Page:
OK, I know what I'm talking about? I mean, I've played rugby for years, I've coached it for years, too. I know good tackling technique and good body position when I see it.
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And so I stand in awe of some of the Chinese little ancient women who muscle their way into and out of crowded buses. Not only is their timing impeccable, they show all the brutality and ruthlessness you'd hope for in a test-match prop. They may be diminutive, they may not possess the sheer bulk of an international rugby player - but they could teach the All Black forwards a thing or two about body position when entering a ruck. They can get you right under the ribs, from the most unexpected angles, sending you reeling, wondering what hit you. They can headbutt you in the elbow, elbow you in the knees. They can slip from behind you, through the door and away in the time it takes you to lift a foot to step through the door. They move with such speed, skill and deadly aggression that it's a wonder the CIA hasn't recruited all of them to be covert assassins. Perhaps they have.
And it's not just on buses. In a throng of people visiting a night market this summer, who were bumping off the citizenry right and left? You guessed it - Chinese little ancient women (CLAW's). Impassively, with only the slightest wrinkling of the brow to belie the concentration needed to inflict the most accidental injury, they would - "bulldoze" is too large and clumsy a word - incise their way like little scalpels through the crowd. And with their lethally hard shoes, no toes were safe.
Even when visiting a museum exhibition, with lots of people milling around the main exhibits, I was agog as the throng of CLAW’s elbowed me aside and kicked my heels and calves. It was amazing. With great aplomb, and completely ignoring the existence of anyone else, the CLAW’s went blithely along, colliding with one another with the regularity and lack of emotion of fairground dodgems. It was like human pinball, ancient bodies careening off each other in all directions. Of course, this substantially increased the likelihood of being battered.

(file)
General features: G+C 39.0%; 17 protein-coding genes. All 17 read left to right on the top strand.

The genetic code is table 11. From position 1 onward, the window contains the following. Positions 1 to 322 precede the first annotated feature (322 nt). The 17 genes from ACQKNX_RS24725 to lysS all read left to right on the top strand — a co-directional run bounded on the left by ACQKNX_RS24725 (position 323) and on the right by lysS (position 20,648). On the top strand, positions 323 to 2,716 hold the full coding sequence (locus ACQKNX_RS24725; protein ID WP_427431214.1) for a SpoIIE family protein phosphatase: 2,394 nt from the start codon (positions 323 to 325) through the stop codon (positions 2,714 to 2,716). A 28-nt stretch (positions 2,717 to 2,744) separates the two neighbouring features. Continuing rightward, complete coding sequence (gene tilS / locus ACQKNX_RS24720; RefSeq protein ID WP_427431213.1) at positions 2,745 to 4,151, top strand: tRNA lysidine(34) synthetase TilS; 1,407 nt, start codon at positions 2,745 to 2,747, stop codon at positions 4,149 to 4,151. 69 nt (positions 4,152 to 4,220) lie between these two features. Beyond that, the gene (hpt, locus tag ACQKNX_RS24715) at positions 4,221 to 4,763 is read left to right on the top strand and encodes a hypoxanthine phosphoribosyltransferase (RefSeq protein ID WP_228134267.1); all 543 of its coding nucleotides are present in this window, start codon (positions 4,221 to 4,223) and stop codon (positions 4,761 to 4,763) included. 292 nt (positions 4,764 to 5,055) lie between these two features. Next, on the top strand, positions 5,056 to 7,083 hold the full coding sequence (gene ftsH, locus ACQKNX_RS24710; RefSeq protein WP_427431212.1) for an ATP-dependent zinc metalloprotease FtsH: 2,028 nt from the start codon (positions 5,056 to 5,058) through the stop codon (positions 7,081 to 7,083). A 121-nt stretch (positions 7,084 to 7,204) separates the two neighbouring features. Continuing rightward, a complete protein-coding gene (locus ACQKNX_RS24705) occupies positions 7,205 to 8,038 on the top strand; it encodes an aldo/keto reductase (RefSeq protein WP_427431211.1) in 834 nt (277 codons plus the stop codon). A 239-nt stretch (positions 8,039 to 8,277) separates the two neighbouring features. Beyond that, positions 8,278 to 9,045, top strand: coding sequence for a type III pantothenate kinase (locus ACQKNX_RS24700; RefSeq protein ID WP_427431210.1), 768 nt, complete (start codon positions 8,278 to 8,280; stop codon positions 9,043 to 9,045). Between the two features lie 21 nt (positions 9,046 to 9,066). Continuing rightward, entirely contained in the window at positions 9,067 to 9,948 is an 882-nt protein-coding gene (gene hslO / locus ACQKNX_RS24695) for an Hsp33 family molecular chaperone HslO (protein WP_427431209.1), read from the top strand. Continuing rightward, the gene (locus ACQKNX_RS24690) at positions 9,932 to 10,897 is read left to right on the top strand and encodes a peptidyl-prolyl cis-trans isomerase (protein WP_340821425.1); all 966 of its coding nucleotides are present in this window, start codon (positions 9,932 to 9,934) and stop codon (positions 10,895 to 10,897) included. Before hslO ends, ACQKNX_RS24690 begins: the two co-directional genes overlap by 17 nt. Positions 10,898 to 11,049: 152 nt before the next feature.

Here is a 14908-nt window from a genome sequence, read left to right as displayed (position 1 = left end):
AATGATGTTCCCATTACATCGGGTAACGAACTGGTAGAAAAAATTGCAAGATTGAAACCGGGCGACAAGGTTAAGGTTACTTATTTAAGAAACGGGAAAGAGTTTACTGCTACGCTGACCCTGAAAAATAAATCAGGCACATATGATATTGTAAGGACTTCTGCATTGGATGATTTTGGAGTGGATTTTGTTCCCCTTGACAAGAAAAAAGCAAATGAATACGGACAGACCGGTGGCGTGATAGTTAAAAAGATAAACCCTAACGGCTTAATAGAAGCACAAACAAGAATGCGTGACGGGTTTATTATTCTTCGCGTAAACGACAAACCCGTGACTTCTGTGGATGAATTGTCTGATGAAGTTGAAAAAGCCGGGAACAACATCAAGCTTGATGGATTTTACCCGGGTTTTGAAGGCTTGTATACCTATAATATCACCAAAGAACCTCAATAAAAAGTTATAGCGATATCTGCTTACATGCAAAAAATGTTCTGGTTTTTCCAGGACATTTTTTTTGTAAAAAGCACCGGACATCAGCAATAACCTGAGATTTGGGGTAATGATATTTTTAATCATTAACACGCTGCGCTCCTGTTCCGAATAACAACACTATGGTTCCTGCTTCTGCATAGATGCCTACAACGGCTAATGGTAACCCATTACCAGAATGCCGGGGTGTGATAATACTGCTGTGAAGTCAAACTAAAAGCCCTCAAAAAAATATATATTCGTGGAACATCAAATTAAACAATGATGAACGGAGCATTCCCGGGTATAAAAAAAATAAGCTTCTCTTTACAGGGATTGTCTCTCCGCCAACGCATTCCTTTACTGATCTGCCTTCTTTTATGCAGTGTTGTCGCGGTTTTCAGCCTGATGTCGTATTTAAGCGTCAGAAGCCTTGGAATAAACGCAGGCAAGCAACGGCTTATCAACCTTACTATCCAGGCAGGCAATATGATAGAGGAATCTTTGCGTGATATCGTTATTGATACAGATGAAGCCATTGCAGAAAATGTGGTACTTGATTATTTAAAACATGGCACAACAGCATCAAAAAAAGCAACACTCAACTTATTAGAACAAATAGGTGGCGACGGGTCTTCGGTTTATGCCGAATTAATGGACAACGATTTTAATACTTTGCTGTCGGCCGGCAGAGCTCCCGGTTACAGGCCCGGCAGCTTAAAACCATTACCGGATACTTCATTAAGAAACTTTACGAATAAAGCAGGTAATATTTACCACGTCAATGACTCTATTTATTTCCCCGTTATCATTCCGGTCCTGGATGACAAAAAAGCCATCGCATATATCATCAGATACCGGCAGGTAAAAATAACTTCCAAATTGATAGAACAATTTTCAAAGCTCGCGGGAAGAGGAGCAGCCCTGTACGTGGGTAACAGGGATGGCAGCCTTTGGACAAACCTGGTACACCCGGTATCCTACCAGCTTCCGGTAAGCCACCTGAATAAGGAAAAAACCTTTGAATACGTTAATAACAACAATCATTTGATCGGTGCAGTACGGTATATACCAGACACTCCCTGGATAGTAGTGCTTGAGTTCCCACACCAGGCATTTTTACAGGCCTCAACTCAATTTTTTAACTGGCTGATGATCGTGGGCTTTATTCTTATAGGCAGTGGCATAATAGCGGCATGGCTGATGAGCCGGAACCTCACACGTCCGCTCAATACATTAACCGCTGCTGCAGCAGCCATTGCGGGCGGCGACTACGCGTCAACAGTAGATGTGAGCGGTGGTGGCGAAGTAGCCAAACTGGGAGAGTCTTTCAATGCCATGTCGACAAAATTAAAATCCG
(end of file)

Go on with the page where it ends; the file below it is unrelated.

The difference, in this instance, from being ribbed by a CLAW stepping off a bus, was that there were dozens of them, all moving in different directions. Walking the length of a single museum room was like doing Niagara in a barrel - but without the protection of the barrel. A nudge here, a knee there, a cranium to the funny bone. NO matter how much I dodged and hopped, sidestepped and swerved, I couldn't avoid continual impact. I reached the far end of the room, bruised and disoriented, thinking seriously of abandoning the whole exhibition and going to find an emergency ward somewhere.
What's my point? Well, I figure, with Canada's Chinese population aging, (I read recently that 25 percent of the immigrant populace will be over 65 in a few years' time), that such talent should be harnessed in some way. I challenge anyone out there in readerland to come up with a scheme in which such completely disinterested violence can be put to good use.